You get a full roster of customer support with the Capresso EC-100. If you run into problems, you can contact customer service using a toll-free phone line during business hours or by email. You can also check the Capresso Facebook page to learn more about your espresso maker. You get a one-year warranty with this espresso machine, which is typical for the espresso maker industry.

Capresso is actually an amalgamation of the words “cappuccino” and “espresso.” Jura Capresso is known as an innovator, coming up with a lot of firsts. It is the first company to have a programmable coffeemaker/conical burr grinder combination. It also came up with the first automatic drip coffee maker with a stainless steel thermal carafe. The first burr grinder with electronic sensor was also introduced by the company. Other innovations include the first semi-automatic espresso machine, first burr grinder for home use, and first stand-alone automatic milk frother for consumer use.

My first Jura was the F7. I bought it off of Ebay(new) and couldn't have been happier. I was so thrilled with it, that I bought another (F9) and gave my mom the F7 because it was such an awesome machine. It is really remarkable how the machine works. It took me a good 15+ cups to figure out how to make the coffee the way I like it. There are so many options on this machine that effect the taste: Grind, water temp, quantity of beans, quantity of water, etc.... In reference to the service I am amazed. When I received my new F9, I immediately had problems with a couple of the buttons. I called the service center and was on hold for 6-8 minutes. After about a 2 minute conversation with the representative they said that she would just send out a new machine and when I get it to send my old machine back in the box. They paid all postage. No credit card, nothing. I've never heard of such a service before. Absolutely Excellent. I couldn't be happier. It is a great machine that makes very good coffee and looks really nice on the kitchen counter. I love my Jura! As a matter of fact, I believe I am going to go and make myself a decaf latte right down.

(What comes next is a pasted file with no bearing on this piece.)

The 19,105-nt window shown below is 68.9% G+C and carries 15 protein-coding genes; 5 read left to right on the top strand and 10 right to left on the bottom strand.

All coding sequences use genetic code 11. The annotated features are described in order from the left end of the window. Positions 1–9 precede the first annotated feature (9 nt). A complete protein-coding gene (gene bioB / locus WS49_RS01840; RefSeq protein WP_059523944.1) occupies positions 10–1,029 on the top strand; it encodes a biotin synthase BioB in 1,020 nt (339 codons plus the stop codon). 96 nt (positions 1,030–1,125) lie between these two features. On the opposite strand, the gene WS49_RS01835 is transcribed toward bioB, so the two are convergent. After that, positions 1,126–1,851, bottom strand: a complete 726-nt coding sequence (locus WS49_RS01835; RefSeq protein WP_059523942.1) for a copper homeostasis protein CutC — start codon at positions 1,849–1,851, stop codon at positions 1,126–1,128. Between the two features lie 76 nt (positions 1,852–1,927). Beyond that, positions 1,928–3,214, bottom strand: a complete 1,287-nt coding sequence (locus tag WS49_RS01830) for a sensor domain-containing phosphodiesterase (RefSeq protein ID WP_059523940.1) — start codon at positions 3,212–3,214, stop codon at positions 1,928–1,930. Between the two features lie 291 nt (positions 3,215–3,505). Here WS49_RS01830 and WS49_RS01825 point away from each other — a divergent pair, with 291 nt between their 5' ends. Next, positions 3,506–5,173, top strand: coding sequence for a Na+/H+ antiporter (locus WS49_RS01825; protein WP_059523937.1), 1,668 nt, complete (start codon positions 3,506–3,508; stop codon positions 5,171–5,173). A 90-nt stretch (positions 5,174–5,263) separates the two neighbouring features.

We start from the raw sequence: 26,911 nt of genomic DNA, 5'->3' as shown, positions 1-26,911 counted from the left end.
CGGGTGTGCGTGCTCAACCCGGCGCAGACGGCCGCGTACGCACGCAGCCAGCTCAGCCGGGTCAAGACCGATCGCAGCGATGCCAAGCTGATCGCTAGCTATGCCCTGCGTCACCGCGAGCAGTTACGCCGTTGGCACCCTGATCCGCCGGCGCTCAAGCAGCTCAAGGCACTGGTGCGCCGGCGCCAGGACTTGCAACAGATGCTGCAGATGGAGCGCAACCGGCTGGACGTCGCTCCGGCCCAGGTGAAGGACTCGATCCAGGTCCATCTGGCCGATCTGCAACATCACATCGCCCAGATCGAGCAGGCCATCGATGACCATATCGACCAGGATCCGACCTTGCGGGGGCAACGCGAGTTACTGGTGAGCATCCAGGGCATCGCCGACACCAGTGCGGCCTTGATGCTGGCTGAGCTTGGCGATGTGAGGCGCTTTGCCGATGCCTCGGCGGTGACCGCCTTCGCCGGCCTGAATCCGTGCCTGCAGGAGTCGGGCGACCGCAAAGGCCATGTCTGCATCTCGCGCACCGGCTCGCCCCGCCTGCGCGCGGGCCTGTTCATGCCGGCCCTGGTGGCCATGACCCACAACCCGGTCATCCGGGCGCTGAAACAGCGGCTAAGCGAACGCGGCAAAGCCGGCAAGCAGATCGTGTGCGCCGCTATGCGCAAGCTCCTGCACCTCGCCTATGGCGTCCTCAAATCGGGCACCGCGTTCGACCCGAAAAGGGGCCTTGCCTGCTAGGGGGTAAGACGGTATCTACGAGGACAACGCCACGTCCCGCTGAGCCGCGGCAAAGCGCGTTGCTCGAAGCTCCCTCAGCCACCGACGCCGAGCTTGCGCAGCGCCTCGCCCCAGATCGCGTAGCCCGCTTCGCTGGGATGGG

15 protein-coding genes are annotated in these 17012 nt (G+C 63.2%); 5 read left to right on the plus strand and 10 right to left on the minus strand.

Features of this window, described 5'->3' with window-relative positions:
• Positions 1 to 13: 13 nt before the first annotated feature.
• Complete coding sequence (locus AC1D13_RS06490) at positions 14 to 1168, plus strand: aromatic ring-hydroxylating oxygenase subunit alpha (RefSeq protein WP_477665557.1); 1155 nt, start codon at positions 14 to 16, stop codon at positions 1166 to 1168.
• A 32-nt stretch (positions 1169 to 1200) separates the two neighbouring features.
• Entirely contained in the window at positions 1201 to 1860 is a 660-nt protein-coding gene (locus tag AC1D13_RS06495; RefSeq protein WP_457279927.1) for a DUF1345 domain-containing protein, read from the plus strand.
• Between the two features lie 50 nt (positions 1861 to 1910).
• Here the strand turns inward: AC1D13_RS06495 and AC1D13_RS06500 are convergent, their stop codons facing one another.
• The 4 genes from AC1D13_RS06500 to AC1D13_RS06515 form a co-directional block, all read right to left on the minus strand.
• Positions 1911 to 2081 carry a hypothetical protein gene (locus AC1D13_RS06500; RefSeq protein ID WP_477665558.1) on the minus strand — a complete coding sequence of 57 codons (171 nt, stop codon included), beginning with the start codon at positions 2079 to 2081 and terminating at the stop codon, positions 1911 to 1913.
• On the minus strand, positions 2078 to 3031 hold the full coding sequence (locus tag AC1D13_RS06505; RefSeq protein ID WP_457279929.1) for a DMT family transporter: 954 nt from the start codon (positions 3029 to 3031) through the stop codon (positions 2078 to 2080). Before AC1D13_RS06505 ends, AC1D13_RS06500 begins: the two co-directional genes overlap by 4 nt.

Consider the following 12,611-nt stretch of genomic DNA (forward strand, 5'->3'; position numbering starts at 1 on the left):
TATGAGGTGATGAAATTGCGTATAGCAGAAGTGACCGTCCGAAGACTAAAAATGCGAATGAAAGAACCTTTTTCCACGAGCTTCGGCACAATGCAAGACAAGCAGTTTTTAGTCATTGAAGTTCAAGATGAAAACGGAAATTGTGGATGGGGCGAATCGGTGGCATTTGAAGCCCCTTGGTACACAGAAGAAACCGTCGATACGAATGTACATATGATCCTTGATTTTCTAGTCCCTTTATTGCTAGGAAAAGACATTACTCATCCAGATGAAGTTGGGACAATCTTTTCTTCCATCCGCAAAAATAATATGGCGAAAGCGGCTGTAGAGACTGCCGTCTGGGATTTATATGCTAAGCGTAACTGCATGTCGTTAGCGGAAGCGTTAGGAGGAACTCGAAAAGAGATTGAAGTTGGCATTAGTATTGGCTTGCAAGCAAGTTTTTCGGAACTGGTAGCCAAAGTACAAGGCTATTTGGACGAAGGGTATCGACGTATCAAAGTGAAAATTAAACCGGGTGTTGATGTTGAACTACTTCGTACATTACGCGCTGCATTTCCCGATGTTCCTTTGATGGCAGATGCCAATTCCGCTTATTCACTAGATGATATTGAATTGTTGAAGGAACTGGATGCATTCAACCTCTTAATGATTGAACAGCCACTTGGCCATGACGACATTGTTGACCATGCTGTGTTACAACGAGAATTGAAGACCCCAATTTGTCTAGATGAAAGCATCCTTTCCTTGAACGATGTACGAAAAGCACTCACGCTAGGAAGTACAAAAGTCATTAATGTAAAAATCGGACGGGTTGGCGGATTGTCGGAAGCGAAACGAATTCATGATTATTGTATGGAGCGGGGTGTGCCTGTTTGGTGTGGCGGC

I'm not a heavy coffee drinker but after working as a barista in a coffee house, I am a little particular about exactly how I like it. I've used a professional machine and the F9 is *easier* to use and even with 4 less bars of pressure than commercial models it still produces very comparable results. Also is faster to use than commercial machines since it stores the beans, grinds, tamps, and even collects the spent grounds. The Jura Capresso F9 allows you to make coffee or espresso in the EXACT amount, temperature, and strength you prefer. You can also use the hot water only function for brewing hot tea or Americano style coffee beverages. The touch screen is extremely easy to navigate, and the unit is easy to clean, prompting you to do so when needed. Hmmm... did I say *easy*?
Turn, press, enjoy – that’s how easy it is to enter the world of IMPRESSA C65 With the one-switch operating concept of the Rotary Switch and the 11-language plain text display, it’s easy to create the perfect coffee every time. Thanks to the high-performance conical grinder, the beans are always freshly ground. The simple, compact design with its elegant combination of matte and gloss black gives the IMPRESSA C65 an imposing yet understated look in any surroundings.